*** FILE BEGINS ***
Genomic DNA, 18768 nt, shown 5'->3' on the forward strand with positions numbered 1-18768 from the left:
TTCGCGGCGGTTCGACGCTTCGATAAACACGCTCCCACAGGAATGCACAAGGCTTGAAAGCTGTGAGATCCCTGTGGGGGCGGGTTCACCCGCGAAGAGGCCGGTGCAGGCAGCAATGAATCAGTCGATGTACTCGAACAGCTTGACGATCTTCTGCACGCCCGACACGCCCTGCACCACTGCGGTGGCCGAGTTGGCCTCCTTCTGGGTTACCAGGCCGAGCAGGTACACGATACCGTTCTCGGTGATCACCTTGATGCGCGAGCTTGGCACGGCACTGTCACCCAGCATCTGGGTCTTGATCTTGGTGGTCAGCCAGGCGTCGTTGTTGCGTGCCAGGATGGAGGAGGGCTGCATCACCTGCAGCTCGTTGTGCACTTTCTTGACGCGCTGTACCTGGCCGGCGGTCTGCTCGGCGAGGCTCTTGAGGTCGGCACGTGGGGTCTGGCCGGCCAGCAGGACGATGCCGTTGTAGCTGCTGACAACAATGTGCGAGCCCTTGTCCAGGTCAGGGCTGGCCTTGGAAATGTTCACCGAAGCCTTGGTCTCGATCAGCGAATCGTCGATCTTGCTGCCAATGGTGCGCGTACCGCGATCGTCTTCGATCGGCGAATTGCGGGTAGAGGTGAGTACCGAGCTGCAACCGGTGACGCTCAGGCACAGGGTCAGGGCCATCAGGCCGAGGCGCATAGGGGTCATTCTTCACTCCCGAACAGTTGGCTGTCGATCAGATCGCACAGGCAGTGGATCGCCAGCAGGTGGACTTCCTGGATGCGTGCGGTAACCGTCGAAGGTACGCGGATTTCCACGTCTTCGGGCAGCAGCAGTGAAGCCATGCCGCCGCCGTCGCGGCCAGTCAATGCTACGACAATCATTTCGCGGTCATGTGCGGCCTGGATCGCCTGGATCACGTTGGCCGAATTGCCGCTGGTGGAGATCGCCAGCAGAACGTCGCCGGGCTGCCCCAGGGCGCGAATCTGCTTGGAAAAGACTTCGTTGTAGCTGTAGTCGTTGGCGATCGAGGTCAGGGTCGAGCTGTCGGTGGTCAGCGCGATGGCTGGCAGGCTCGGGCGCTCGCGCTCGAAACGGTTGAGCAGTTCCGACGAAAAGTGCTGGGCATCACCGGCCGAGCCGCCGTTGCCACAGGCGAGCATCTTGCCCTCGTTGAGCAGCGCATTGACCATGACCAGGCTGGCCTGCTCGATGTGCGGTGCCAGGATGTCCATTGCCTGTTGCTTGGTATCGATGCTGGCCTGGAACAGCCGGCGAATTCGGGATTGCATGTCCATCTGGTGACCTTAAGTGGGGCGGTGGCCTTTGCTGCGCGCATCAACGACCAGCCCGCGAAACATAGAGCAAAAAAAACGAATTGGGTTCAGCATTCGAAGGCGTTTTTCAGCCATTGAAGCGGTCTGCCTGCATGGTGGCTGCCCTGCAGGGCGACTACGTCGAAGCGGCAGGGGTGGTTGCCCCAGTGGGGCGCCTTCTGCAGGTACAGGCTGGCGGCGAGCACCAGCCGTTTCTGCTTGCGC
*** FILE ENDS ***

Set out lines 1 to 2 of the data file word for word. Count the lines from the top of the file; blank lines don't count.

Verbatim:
Genomic DNA, 18768 nt, shown 5'->3' on the forward strand with positions numbered 1-18768 from the left:
TTCGCGGCGGTTCGACGCTTCGATAAACACGCTCCCACAGGAATGCACAAGGCTTGAAAGCTGTGAGATCCCTGTGGGGGCGGGTTCACCCGCGAAGAGGCCGGTGCAGGCAGCAATGAATCAGTCGATGTACTCGAACAGCTTGACGATCTTCTGCACGCCCGACACGCCCTGCACCACTGCGGTGGCCGAGTTGGCCTCCTTCTGGGTTACCAGGCCGAGCAGGTACACGATACCGTTCTCGGTGATCACCTTGATGCGCGAGCTTGGCACGGCACTGTCACCCAGCATCTGGGTCTTGATCTTGGTGGTCAGCCAGGCGTCGTTGTTGCGTGCCAGGATGGAGGAGGGCTGCATCACCTGCAGCTCGTTGTGCACTTTCTTGACGCGCTGTACCTGGCCGGCGGTCTGCTCGGCGAGGCTCTTGAGGTCGGCACGTGGGGTCTGGCCGGCCAGCAGGACGATGCCGTTGTAGCTGCTGACAACAATGTGCGAGCCCTTGTCCAGGTCAGGGCTGGCCTTGGAAATGTTCACCGAAGCCTTGGTCTCGATCAGCGAATCGTCGATCTTGCTGCCAATGGTGCGCGTACCGCGATCGTCTTCGATCGGCGAATTGCGGGTAGAGGTGAGTACCGAGCTGCAACCGGTGACGCTCAGGCACAGGGTCAGGGCCATCAGGCCGAGGCGCATAGGGGTCATTCTTCACTCCCGAACAGTTGGCTGTCGATCAGATCGCACAGGCAGTGGATCGCCAGCAGGTGGACTTCCTGGATGCGTGCGGTAACCGTCGAAGGTACGCGGATTTCCACGTCTTCGGGCAGCAGCAGTGAAGCCATGCCGCCGCCGTCGCGGCCAGTCAATGCTACGACAATCATTTCGCGGTCATGTGCGGCCTGGATCGCCTGGATCACGTTGGCCGAATTGCCGCTGGTGGAGATCGCCAGCAGAACGTCGCCGGGCTGCCCCAGGGCGCGAATCTGCTTGGAAAAGACTTCGTTGTAGCTGTAGTCGTTGGCGATCGAGGTCAGGGTCGAGCTGTCGGTGGTCAGCGCGATGGCTGGCAGGCTCGGGCGCTCGCGCTCGAAACGGTTGAGCAGTTCCGACGAAAAGTGCTGGGCATCACCGGCCGAGCCGCCGTTGCCACAGGCGAGCATCTTGCCCTCGTTGAGCAGCGCATTGACCATGACCAGGCTGGCCTGCTCGATGTGCGGTGCCAGGATGTCCATTGCCTGTTGCTTGGTATCGATGCTGGCCTGGAACAGCCGGCGAATTCGGGATTGCATGTCCATCTGGTGACCTTAAGTGGGGCGGTGGCCTTTGCTGCGCGCATCAACGACCAGCCCGCGAAACATAGAGCAAAAAAAACGAATTGGGTTCAGCATTCGAAGGCGTTTTTCAGCCATTGAAGCGGTCTGCCTGCATGGTGGCTGCCCTGCAGGGCGACTACGTCGAAGCGGCAGGGGTGGTTGCCCCAGTGGGGCGCCTTCTGCAGGTACAGGCTGGCGGCGAGCACCAGCCGTTTCTGCTTGCGC